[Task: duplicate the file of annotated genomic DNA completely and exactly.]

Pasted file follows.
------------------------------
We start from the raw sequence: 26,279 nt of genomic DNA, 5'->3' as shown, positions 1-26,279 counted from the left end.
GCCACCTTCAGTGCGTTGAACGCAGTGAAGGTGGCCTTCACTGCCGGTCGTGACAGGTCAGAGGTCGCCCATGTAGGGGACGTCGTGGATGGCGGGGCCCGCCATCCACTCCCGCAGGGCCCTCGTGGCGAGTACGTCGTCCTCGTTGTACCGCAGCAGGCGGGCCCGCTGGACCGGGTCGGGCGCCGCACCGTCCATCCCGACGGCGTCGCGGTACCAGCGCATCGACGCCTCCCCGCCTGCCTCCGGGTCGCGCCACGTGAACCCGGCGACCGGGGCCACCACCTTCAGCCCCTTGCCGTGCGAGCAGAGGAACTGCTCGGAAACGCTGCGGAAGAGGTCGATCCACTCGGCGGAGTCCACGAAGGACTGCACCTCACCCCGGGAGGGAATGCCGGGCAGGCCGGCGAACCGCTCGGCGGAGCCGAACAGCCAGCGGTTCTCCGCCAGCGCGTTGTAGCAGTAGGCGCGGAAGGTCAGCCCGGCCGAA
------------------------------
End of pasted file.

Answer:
We start from the raw sequence: 26,279 nt of genomic DNA, 5'->3' as shown, positions 1-26,279 counted from the left end.
GCCACCTTCAGTGCGTTGAACGCAGTGAAGGTGGCCTTCACTGCCGGTCGTGACAGGTCAGAGGTCGCCCATGTAGGGGACGTCGTGGATGGCGGGGCCCGCCATCCACTCCCGCAGGGCCCTCGTGGCGAGTACGTCGTCCTCGTTGTACCGCAGCAGGCGGGCCCGCTGGACCGGGTCGGGCGCCGCACCGTCCATCCCGACGGCGTCGCGGTACCAGCGCATCGACGCCTCCCCGCCTGCCTCCGGGTCGCGCCACGTGAACCCGGCGACCGGGGCCACCACCTTCAGCCCCTTGCCGTGCGAGCAGAGGAACTGCTCGGAAACGCTGCGGAAGAGGTCGATCCACTCGGCGGAGTCCACGAAGGACTGCACCTCACCCCGGGAGGGAATGCCGGGCAGGCCGGCGAACCGCTCGGCGGAGCCGAACAGCCAGCGGTTCTCCGCCAGCGCGTTGTAGCAGTAGGCGCGGAAGGTCAGCCCGGCCGAA